ØXN, a doom folk quartet, comprises Lankum vocalist and multi-instrumentalist Radie Peat, producer John ‘Spud’ Murphy, and associates Eleanor Myler of Percolator and Katie Kim. Cyrm (pronounced ‘cy-rum’) is their debut album, and marks the first release on the recently revived Claddagh Records label. The project reportedly blossomed from a collaboration between Peat and Kim for Nollaig na mBan, the album recorded in Dalkey and Hellfire Studio, the birthplace of Lankum’s recent opus False Lankum.
For all the plaudits Lankum have rightfully received to date, Cyrm is an outstanding achievement in its own right, boasting a half-dozen tracks on which the collective remould folk sounds into something entirely thrilling and new.
Opening with Peat’s incomparably penetrative voice on the cautionary tale of “Cruel Mother”, the song builds slowly with a bleak guitar measure, thunderous bass sounds and near tribal rhythms, reaching almost cacophonous levels before peeling away almost completely towards the songs closing moments. This is immediately followed by “The Trees They Do Grow High”, another fable on which Kim takes the lead, her voice softer but every bit as haunting.
It comes as no surprise that these songs would draw inspiration from othered female perspectives, the former a reminder of the once standard treatment of women who gave birth out of wedlock or suffered from mental health issues, the latter a lamentation of a woman forced to marry a teenage boy who would ultimately die a year later.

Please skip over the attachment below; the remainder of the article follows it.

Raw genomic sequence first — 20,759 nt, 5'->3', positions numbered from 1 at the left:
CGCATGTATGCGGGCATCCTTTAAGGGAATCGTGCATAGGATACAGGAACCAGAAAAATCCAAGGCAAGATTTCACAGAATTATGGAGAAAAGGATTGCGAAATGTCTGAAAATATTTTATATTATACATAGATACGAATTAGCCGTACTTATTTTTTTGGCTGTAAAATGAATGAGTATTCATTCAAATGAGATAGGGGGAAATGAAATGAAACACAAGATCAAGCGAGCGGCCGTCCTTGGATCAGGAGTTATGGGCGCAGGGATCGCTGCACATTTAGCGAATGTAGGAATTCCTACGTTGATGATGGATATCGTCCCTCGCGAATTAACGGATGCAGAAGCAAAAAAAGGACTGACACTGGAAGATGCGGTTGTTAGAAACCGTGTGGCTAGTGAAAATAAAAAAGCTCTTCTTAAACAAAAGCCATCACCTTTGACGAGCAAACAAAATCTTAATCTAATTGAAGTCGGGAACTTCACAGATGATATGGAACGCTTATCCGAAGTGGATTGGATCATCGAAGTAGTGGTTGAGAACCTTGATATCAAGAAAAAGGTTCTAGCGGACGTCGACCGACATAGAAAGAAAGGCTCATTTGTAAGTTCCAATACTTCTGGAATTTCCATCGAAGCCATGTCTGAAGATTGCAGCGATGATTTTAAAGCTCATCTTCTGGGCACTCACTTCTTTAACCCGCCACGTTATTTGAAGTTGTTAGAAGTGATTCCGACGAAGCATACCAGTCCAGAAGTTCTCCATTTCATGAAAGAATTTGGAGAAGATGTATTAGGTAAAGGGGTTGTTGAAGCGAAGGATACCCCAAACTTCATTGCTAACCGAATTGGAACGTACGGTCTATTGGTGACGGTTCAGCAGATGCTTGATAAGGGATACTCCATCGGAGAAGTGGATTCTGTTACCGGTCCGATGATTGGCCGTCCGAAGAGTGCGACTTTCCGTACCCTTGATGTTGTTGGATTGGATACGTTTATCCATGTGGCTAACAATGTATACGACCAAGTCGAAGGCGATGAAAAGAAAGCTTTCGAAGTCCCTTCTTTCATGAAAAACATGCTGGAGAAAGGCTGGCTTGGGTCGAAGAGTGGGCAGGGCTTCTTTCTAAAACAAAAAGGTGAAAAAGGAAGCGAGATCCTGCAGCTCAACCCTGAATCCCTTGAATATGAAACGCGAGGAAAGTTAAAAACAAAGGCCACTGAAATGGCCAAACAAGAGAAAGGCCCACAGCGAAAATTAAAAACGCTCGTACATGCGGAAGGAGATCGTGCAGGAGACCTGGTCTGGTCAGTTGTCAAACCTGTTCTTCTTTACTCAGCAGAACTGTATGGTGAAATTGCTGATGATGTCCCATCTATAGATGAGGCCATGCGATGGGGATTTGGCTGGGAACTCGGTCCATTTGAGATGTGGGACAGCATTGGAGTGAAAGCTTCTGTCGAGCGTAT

True to the folk storytelling style, ØXN opt to present these harrowing tales shrouded in reverb and underpinned by bass-heavy droning sounds, with compositions that twist and lurch, creating as much unease as the stories conveyed in the lyrical content.
The group really stick the landing on the closing track, an astonishing 13 minute cover of Scott Walker’s “Farmer In The City” on which Kim’s subdued vocal seethes with quiet rage and defiance, the instrumental leaning into almost gothic, metallic territory with the layered vocals and blasts of noise in its later moments.
If False Lankum is to be considered the best Irish album of the year so far, Cyrm is more than a worthy contender. Equally as stylistically adventurous, the album is arguably an even more challenging listen, and ultimately more rewarding for it.
Undoubtedly the sleeper critical hit of the year.